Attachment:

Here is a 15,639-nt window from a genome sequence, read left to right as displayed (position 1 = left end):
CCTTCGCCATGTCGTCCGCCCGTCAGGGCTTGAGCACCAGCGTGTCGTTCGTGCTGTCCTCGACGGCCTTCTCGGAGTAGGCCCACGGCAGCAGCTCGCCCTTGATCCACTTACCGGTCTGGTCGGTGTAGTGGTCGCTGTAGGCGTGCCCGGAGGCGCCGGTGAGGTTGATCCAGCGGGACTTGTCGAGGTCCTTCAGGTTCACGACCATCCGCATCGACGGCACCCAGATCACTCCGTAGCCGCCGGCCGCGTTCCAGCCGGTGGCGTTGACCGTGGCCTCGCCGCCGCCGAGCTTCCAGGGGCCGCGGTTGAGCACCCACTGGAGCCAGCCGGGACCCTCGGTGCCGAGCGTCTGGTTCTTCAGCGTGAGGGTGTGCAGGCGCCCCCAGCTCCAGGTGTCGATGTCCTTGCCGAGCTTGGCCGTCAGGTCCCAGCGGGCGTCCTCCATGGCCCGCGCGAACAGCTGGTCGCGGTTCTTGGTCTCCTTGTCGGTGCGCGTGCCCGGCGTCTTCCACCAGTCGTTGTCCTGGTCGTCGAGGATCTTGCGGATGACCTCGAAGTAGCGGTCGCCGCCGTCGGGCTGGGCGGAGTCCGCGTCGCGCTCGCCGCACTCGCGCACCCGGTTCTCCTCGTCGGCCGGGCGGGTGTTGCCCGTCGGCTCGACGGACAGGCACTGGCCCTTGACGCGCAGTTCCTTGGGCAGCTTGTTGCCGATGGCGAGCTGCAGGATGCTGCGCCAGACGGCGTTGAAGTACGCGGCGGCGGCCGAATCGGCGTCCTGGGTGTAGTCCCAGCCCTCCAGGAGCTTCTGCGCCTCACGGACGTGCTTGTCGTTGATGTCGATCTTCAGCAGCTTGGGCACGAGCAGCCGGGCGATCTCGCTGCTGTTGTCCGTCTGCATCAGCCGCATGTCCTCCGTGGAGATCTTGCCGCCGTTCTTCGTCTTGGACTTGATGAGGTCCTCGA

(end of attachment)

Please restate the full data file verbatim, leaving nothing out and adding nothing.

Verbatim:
Here is a 15,639-nt window from a genome sequence, read left to right as displayed (position 1 = left end):
CCTTCGCCATGTCGTCCGCCCGTCAGGGCTTGAGCACCAGCGTGTCGTTCGTGCTGTCCTCGACGGCCTTCTCGGAGTAGGCCCACGGCAGCAGCTCGCCCTTGATCCACTTACCGGTCTGGTCGGTGTAGTGGTCGCTGTAGGCGTGCCCGGAGGCGCCGGTGAGGTTGATCCAGCGGGACTTGTCGAGGTCCTTCAGGTTCACGACCATCCGCATCGACGGCACCCAGATCACTCCGTAGCCGCCGGCCGCGTTCCAGCCGGTGGCGTTGACCGTGGCCTCGCCGCCGCCGAGCTTCCAGGGGCCGCGGTTGAGCACCCACTGGAGCCAGCCGGGACCCTCGGTGCCGAGCGTCTGGTTCTTCAGCGTGAGGGTGTGCAGGCGCCCCCAGCTCCAGGTGTCGATGTCCTTGCCGAGCTTGGCCGTCAGGTCCCAGCGGGCGTCCTCCATGGCCCGCGCGAACAGCTGGTCGCGGTTCTTGGTCTCCTTGTCGGTGCGCGTGCCCGGCGTCTTCCACCAGTCGTTGTCCTGGTCGTCGAGGATCTTGCGGATGACCTCGAAGTAGCGGTCGCCGCCGTCGGGCTGGGCGGAGTCCGCGTCGCGCTCGCCGCACTCGCGCACCCGGTTCTCCTCGTCGGCCGGGCGGGTGTTGCCCGTCGGCTCGACGGACAGGCACTGGCCCTTGACGCGCAGTTCCTTGGGCAGCTTGTTGCCGATGGCGAGCTGCAGGATGCTGCGCCAGACGGCGTTGAAGTACGCGGCGGCGGCCGAATCGGCGTCCTGGGTGTAGTCCCAGCCCTCCAGGAGCTTCTGCGCCTCACGGACGTGCTTGTCGTTGATGTCGATCTTCAGCAGCTTGGGCACGAGCAGCCGGGCGATCTCGCTGCTGTTGTCCGTCTGCATCAGCCGCATGTCCTCCGTGGAGATCTTGCCGCCGTTCTTCGTCTTGGACTTGATGAGGTCCTCGA